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Hot, Dry Weather Cuts Palm Oil Yields in Malaysia's Top Producing State


Palm oil estates in Sabah, Malaysia’s largest producing state of the commodity, are experiencing water stress from early signs of El Nino, cutting yields and exacerbating the impact of under-fertilising and labour shortages seen over the past three years.

Malaysia, the world’s second largest palm oil producer, is expecting a weak to moderate El Nino to hit from June to November, with a forecast for lower rainfall and temperatures rising between 0.5 degrees Celsius to 1.0 degrees Celsius.

“Due to the weather concerns, we have revised our yield forecast lower and are looking at a 10%-15% decline in 2023 yields,” said Mark Adrian, a senior manager with a mid-sized plantation firm in Sabah.

Planters across Sabah said the weight of harvested palm fruit has shrunk between 10% to 30% after hot weather since February, and expect the upcoming high crop season of July-September to also be affected.

“My trees are suffering. My crops are getting smaller in size, my palms are showing signs of water stress,” said Fabian Lim, an estate manager in Sabah.

“Most of my crop weight in May shrunk to 20 kg per bunch, compared to the year average of 22 kg per bunch,” Lim said.

Sabah, on Borneo island, accounts for 27% of Malaysia’s oil palm planted area. Production in Malaysia has been stagnant over the past four years despite growing demand for the world’s cheapest edible oil.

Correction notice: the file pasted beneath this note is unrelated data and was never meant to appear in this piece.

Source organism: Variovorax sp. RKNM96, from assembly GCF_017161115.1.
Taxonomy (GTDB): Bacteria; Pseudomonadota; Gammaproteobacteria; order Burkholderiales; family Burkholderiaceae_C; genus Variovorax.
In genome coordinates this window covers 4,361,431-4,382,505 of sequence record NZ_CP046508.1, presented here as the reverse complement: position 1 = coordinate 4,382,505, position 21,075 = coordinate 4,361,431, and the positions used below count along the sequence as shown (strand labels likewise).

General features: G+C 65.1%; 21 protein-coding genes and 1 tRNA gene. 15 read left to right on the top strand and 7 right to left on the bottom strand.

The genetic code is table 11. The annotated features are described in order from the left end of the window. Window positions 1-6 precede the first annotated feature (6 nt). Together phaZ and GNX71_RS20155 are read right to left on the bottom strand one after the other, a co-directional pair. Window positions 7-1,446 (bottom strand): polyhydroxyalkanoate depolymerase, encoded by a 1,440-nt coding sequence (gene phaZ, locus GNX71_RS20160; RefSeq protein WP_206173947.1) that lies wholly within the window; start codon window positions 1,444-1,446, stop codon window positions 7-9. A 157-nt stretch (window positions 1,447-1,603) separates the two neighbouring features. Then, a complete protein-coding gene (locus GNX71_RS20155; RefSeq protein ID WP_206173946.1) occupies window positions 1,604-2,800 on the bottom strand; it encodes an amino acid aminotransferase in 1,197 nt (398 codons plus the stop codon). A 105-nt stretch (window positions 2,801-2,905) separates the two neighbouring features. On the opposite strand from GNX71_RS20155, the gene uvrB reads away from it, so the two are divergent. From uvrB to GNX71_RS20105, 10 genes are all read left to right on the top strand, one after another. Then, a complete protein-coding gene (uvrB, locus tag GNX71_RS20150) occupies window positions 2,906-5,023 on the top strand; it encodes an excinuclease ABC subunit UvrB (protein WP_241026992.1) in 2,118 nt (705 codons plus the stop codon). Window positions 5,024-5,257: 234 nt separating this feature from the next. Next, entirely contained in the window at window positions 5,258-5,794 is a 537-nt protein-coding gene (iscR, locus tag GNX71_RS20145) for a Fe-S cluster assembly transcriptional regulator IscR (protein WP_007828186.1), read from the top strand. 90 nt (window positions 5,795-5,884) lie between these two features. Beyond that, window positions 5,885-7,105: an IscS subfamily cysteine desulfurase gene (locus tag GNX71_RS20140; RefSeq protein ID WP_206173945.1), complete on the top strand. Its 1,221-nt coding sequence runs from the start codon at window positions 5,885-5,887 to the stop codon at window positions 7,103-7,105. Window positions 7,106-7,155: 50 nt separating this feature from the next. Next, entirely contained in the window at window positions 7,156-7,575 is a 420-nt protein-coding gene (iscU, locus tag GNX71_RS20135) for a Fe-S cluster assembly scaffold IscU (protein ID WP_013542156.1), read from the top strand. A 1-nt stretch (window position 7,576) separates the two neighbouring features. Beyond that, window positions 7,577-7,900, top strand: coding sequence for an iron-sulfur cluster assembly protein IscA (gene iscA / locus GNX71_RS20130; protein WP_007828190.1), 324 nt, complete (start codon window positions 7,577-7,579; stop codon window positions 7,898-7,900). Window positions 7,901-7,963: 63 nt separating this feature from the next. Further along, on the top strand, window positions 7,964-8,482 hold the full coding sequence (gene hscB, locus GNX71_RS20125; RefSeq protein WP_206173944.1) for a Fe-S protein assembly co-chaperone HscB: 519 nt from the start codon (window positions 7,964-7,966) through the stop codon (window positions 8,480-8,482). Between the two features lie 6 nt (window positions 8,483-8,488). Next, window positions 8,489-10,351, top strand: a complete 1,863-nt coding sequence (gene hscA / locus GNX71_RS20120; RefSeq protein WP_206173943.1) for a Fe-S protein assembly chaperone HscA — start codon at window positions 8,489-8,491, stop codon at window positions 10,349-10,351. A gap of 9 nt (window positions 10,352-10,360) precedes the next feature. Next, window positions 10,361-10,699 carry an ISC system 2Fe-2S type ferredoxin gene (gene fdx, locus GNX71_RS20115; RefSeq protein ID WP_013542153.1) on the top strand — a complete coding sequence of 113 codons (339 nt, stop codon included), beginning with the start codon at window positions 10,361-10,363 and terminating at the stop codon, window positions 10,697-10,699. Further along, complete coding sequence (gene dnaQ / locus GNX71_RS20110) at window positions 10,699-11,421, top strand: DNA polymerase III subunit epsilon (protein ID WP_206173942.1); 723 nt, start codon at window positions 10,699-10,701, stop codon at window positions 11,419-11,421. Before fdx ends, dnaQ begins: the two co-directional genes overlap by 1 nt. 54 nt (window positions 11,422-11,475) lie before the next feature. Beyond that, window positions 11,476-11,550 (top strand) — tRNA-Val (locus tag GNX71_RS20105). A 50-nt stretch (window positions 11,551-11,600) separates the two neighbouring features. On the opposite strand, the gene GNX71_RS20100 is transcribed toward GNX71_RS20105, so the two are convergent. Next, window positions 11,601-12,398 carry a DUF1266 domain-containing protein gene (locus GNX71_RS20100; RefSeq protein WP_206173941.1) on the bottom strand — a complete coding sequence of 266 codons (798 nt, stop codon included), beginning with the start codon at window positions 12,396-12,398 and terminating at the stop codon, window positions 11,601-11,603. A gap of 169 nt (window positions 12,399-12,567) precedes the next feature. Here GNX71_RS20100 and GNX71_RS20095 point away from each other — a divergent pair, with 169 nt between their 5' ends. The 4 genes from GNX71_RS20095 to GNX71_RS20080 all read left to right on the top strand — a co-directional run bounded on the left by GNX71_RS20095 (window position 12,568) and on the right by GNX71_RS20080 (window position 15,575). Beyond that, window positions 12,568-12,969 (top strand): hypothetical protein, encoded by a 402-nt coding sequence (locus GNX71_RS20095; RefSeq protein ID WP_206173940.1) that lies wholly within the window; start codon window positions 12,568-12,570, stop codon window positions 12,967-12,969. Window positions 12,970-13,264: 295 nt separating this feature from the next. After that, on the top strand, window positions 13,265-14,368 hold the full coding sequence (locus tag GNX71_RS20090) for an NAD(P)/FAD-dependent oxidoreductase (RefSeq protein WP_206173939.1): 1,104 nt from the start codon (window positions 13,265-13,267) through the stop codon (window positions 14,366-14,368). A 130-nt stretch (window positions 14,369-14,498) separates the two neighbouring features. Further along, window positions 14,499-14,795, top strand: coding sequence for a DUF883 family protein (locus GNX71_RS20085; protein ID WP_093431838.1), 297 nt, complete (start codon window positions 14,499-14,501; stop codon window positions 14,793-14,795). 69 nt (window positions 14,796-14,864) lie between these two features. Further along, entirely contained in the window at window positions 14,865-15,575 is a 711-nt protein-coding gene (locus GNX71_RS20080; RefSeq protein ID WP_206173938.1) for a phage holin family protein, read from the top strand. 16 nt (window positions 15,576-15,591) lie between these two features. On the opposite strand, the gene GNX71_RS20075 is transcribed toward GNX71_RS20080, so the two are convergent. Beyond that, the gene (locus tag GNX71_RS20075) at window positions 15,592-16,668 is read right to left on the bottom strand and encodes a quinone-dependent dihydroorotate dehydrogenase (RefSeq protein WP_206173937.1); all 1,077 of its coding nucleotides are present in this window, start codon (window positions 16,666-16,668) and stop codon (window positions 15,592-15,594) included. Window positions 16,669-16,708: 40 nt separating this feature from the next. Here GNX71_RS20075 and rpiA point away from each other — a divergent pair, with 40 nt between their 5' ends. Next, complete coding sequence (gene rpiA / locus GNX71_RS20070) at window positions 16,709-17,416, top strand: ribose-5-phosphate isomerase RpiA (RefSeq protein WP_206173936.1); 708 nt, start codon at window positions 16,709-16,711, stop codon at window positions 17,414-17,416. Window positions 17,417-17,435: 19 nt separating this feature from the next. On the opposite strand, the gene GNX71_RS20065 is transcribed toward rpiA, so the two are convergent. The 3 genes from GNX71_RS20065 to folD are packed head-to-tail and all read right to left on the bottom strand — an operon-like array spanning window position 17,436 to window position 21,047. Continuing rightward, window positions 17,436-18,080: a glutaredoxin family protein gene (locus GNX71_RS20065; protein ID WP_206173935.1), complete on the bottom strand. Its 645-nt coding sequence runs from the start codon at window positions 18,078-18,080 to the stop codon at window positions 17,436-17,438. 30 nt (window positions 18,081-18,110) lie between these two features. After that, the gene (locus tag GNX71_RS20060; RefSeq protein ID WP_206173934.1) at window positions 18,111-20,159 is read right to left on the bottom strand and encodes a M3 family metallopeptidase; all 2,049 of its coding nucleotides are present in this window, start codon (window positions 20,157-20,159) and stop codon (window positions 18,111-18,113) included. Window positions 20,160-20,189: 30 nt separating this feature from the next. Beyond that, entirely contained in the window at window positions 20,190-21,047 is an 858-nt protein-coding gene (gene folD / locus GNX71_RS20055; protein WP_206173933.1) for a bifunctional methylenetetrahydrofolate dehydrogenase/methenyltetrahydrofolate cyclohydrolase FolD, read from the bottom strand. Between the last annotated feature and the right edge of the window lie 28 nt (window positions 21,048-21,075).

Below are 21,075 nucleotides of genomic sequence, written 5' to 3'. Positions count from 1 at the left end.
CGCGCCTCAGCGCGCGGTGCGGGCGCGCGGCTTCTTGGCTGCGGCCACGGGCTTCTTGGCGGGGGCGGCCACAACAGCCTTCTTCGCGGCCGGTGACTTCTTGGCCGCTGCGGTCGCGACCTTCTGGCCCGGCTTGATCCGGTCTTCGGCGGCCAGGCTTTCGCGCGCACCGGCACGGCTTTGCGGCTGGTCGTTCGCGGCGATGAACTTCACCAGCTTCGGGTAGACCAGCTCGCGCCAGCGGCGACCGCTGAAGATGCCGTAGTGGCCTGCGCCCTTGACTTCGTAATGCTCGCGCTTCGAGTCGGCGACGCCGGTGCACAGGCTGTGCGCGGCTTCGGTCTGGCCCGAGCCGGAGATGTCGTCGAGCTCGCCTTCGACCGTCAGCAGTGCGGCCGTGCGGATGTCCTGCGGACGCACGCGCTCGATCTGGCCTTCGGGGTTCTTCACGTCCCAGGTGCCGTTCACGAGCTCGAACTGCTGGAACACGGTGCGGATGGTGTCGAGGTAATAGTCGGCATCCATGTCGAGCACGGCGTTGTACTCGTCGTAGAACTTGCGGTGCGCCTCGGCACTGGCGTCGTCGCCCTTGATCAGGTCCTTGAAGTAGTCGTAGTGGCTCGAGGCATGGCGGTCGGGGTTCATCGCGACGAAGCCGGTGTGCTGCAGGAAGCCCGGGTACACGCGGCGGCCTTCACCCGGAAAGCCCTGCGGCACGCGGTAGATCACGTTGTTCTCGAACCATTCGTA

Planters are bracing for another year of tight supply, partly due to a lack of fertilising after the coronavirus pandemic and as the Russia-Ukraine conflict inflated costs.

El Nino will worsen the impact of under-fertilising and threatens to hammer yields in 2023 and 2024, industry players and officials say, which would prop up prices of the world’s cheapest edible oil and heighten concerns over food inflation.

High temperatures also increase the risk of outbreaks of leaf-eating nettle caterpillars and bagworm, while dry soil hinders fertiliser-hungry palm trees from absorbing nutrients.

"Hence, the trees have less to eat and drink," said Lim, who is scheduling his fertiliser programme around rain forecasts and has doubled the frequency of monitoring to ensure there is no outbreak of leaf-eating pests in the estate.

Adrian, the other estate manager, said he is mitigating soil moisture loss by using empty palm fruit bunches as mulch between rows of palm trees.

He said the bigger concern, however, is a long-standing shortage of workers for harvesting.

A pandemic-induced severe labour crunch in migrant-reliant Malaysia started to ease this year after the government relaxed hiring restrictions, but many plantations are still facing a shortfall of manpower ahead of the main July-September harvest.


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